According to the Centers for Disease Control and Prevention, approximately 3.7 million Americans have a trichomoniasis infection, but only about 30% of those infected have any noticeable symptoms. Without any symptoms, many people do not know they have trichomoniasis, causing them to spread the infection without even realizing it. Trichomoniasis infection is more common in women than it is men, especially in older women. It is also more common in African-American women (13.3% prevalence) than it is in Mexican American women (1.8% prevalence) and white women (1.8% prevalence). The risk of contracting trichomoniasis increases with age and the number of people a woman has had sexual contact with during her lifetime.
This guide provides an overview of the testing process used to determine if a man or a woman has trichomoniasis. It includes information on why trichomoniasis testing is necessary, when it should be performed, and what type of sample is required to test for the parasite. The guide also provides an in-depth explanation of how trichomoniasis is spread, lists the symptoms of trichomoniasis, and offers an overview of the treatment options available for trichomoniasis.
|Other Commonly Used Names||Trich|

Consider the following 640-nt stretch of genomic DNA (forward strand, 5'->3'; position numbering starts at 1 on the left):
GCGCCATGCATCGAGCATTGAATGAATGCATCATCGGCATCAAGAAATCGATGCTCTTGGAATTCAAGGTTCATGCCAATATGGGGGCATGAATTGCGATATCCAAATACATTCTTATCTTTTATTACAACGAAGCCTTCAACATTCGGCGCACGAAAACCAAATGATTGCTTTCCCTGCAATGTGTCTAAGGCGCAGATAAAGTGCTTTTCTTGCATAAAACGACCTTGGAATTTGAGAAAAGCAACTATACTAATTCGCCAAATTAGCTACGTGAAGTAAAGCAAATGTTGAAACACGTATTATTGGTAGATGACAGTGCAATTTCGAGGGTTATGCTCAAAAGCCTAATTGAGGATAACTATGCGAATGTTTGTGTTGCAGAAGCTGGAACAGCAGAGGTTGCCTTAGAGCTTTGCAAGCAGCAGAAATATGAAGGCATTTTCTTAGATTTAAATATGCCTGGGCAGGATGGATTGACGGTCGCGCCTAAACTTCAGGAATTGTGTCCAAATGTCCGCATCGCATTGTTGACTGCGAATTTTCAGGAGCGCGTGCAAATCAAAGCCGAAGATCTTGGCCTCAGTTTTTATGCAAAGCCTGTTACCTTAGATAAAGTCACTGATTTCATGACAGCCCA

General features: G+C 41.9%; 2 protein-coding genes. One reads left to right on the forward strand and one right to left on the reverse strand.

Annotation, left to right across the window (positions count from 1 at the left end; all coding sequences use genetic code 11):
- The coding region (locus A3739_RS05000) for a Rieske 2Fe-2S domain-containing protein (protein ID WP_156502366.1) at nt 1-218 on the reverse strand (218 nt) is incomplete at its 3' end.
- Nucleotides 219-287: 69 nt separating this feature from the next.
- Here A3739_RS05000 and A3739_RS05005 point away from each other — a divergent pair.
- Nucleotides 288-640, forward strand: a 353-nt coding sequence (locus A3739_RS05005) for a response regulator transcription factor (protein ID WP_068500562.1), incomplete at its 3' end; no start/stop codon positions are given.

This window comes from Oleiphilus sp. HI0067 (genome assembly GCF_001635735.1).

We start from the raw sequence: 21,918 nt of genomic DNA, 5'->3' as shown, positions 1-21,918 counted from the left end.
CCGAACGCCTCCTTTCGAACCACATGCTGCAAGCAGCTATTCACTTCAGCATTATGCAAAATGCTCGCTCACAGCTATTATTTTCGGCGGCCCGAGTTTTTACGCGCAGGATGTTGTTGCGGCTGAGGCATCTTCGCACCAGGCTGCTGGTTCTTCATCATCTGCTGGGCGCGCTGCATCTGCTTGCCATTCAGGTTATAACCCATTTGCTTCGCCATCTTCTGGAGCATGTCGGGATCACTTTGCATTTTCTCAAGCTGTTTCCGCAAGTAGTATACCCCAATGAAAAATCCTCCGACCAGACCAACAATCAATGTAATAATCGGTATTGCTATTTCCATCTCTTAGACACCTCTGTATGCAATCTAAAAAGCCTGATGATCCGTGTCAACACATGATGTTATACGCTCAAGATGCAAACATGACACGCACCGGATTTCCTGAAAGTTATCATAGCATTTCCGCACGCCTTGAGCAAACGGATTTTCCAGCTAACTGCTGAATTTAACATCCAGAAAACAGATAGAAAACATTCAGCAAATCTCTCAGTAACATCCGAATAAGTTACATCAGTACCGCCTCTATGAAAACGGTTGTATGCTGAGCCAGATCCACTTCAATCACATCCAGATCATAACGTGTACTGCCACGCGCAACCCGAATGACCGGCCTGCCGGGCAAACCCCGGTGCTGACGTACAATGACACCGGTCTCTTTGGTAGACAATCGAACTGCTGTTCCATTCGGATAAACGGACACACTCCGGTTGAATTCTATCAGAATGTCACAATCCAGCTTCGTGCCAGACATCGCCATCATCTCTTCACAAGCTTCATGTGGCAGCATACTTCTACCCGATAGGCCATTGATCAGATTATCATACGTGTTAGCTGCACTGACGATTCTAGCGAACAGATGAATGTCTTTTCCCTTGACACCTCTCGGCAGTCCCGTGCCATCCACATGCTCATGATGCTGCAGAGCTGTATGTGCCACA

|Testing Collection Method||Vaginal fluid (women); Urine sample/Urethral sample (men)|
|How the Infection Is Spread||Sexual contact with an infected man or woman|
The purpose of the trichomoniasis test is to determine if an individual is infected with the Trichomonas vaginalis parasite. Although this type of infection is more common in women, it can be spread to men via sexual contact with an infected partner.
According to MedlinePlus, trichomoniasis testing is indicated under the following conditions:
For women, a sample of fluid is collected from the vaginal canal. Men are typically required to provide a urine sample and/or a sample of cells from the urethra, which is the tube that carries urine out of the bladder. No special preparation is required for the trichomoniasis test.
Trichomoniasis is spread through sexual contact with an infected partner. It’s usually spread through vaginal contact, but it can also be transmitted via oral or anal contact. What makes trichomoniasis different from some sexually transmitted infections is that it’s not necessary to have full intercourse with an infected partner. Some type of genital contact is all that’s required for the parasite to spread. Additionally, a man does not need to ejaculate to spread the infection to his partner.